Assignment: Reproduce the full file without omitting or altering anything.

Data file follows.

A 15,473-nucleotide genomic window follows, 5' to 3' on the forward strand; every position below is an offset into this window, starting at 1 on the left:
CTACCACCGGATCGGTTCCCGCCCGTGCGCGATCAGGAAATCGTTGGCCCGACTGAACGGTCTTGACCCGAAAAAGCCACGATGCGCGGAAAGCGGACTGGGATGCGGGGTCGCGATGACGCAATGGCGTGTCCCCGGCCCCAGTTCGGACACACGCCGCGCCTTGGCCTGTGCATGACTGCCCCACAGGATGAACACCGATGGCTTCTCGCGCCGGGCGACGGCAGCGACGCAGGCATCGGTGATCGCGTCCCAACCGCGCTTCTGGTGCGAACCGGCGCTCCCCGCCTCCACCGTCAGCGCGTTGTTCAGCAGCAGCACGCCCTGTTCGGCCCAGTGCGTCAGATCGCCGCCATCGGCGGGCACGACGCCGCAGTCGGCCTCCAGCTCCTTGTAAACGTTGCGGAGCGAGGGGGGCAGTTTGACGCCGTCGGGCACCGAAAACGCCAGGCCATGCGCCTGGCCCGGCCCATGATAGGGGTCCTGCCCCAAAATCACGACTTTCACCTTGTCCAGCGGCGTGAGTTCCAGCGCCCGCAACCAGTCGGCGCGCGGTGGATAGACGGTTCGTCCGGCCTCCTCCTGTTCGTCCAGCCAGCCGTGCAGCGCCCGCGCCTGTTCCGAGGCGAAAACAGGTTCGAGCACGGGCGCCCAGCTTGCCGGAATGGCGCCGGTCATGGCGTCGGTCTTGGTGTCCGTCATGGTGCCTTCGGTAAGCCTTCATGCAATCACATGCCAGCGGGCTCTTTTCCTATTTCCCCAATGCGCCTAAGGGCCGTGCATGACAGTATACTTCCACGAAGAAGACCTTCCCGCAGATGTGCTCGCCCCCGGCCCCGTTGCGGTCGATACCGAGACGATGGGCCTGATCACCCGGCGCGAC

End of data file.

A 15,473-nucleotide genomic window follows, 5' to 3' on the forward strand; every position below is an offset into this window, starting at 1 on the left:
CTACCACCGGATCGGTTCCCGCCCGTGCGCGATCAGGAAATCGTTGGCCCGACTGAACGGTCTTGACCCGAAAAAGCCACGATGCGCGGAAAGCGGACTGGGATGCGGGGTCGCGATGACGCAATGGCGTGTCCCCGGCCCCAGTTCGGACACACGCCGCGCCTTGGCCTGTGCATGACTGCCCCACAGGATGAACACCGATGGCTTCTCGCGCCGGGCGACGGCAGCGACGCAGGCATCGGTGATCGCGTCCCAACCGCGCTTCTGGTGCGAACCGGCGCTCCCCGCCTCCACCGTCAGCGCGTTGTTCAGCAGCAGCACGCCCTGTTCGGCCCAGTGCGTCAGATCGCCGCCATCGGCGGGCACGACGCCGCAGTCGGCCTCCAGCTCCTTGTAAACGTTGCGGAGCGAGGGGGGCAGTTTGACGCCGTCGGGCACCGAAAACGCCAGGCCATGCGCCTGGCCCGGCCCATGATAGGGGTCCTGCCCCAAAATCACGACTTTCACCTTGTCCAGCGGCGTGAGTTCCAGCGCCCGCAACCAGTCGGCGCGCGGTGGATAGACGGTTCGTCCGGCCTCCTCCTGTTCGTCCAGCCAGCCGTGCAGCGCCCGCGCCTGTTCCGAGGCGAAAACAGGTTCGAGCACGGGCGCCCAGCTTGCCGGAATGGCGCCGGTCATGGCGTCGGTCTTGGTGTCCGTCATGGTGCCTTCGGTAAGCCTTCATGCAATCACATGCCAGCGGGCTCTTTTCCTATTTCCCCAATGCGCCTAAGGGCCGTGCATGACAGTATACTTCCACGAAGAAGACCTTCCCGCAGATGTGCTCGCCCCCGGCCCCGTTGCGGTCGATACCGAGACGATGGGCCTGATCACCCGGCGCGAC